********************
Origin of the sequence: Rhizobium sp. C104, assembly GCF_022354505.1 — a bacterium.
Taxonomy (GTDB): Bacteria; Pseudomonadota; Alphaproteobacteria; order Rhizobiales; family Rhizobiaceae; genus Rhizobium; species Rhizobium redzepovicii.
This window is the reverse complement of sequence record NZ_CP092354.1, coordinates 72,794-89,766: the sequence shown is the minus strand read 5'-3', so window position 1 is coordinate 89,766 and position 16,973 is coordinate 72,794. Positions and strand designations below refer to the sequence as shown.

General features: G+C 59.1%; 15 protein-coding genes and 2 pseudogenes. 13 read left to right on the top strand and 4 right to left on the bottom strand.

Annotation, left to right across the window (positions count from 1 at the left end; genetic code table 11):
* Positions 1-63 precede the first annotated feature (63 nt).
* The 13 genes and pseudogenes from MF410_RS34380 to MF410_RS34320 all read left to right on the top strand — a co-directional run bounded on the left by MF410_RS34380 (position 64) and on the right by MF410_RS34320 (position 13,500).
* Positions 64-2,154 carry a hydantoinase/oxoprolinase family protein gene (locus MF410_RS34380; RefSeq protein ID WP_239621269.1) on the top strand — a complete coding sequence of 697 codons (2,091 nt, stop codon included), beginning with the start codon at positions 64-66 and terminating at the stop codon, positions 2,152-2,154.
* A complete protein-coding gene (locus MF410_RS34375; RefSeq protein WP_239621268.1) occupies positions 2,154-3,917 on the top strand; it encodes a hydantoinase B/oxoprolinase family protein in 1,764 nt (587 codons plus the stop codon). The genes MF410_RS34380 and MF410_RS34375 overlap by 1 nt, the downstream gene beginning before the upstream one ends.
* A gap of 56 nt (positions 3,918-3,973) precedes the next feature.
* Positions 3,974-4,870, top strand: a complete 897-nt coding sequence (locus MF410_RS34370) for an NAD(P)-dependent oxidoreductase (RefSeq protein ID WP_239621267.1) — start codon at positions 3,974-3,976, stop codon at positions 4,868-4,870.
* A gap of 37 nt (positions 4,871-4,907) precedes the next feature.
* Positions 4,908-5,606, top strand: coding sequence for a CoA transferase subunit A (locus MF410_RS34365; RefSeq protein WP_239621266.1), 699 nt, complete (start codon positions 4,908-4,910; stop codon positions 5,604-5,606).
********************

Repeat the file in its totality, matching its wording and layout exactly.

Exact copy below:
Origin of the sequence: Rhizobium sp. C104, assembly GCF_022354505.1 — a bacterium.
Taxonomy (GTDB): Bacteria; Pseudomonadota; Alphaproteobacteria; order Rhizobiales; family Rhizobiaceae; genus Rhizobium; species Rhizobium redzepovicii.
This window is the reverse complement of sequence record NZ_CP092354.1, coordinates 72,794-89,766: the sequence shown is the minus strand read 5'-3', so window position 1 is coordinate 89,766 and position 16,973 is coordinate 72,794. Positions and strand designations below refer to the sequence as shown.

General features: G+C 59.1%; 15 protein-coding genes and 2 pseudogenes. 13 read left to right on the top strand and 4 right to left on the bottom strand.

Annotation, left to right across the window (positions count from 1 at the left end; genetic code table 11):
* Positions 1-63 precede the first annotated feature (63 nt).
* The 13 genes and pseudogenes from MF410_RS34380 to MF410_RS34320 all read left to right on the top strand — a co-directional run bounded on the left by MF410_RS34380 (position 64) and on the right by MF410_RS34320 (position 13,500).
* Positions 64-2,154 carry a hydantoinase/oxoprolinase family protein gene (locus MF410_RS34380; RefSeq protein ID WP_239621269.1) on the top strand — a complete coding sequence of 697 codons (2,091 nt, stop codon included), beginning with the start codon at positions 64-66 and terminating at the stop codon, positions 2,152-2,154.
* A complete protein-coding gene (locus MF410_RS34375; RefSeq protein WP_239621268.1) occupies positions 2,154-3,917 on the top strand; it encodes a hydantoinase B/oxoprolinase family protein in 1,764 nt (587 codons plus the stop codon). The genes MF410_RS34380 and MF410_RS34375 overlap by 1 nt, the downstream gene beginning before the upstream one ends.
* A gap of 56 nt (positions 3,918-3,973) precedes the next feature.
* Positions 3,974-4,870, top strand: a complete 897-nt coding sequence (locus MF410_RS34370) for an NAD(P)-dependent oxidoreductase (RefSeq protein ID WP_239621267.1) — start codon at positions 3,974-3,976, stop codon at positions 4,868-4,870.
* A gap of 37 nt (positions 4,871-4,907) precedes the next feature.
* Positions 4,908-5,606, top strand: coding sequence for a CoA transferase subunit A (locus MF410_RS34365; RefSeq protein WP_239621266.1), 699 nt, complete (start codon positions 4,908-4,910; stop codon positions 5,604-5,606).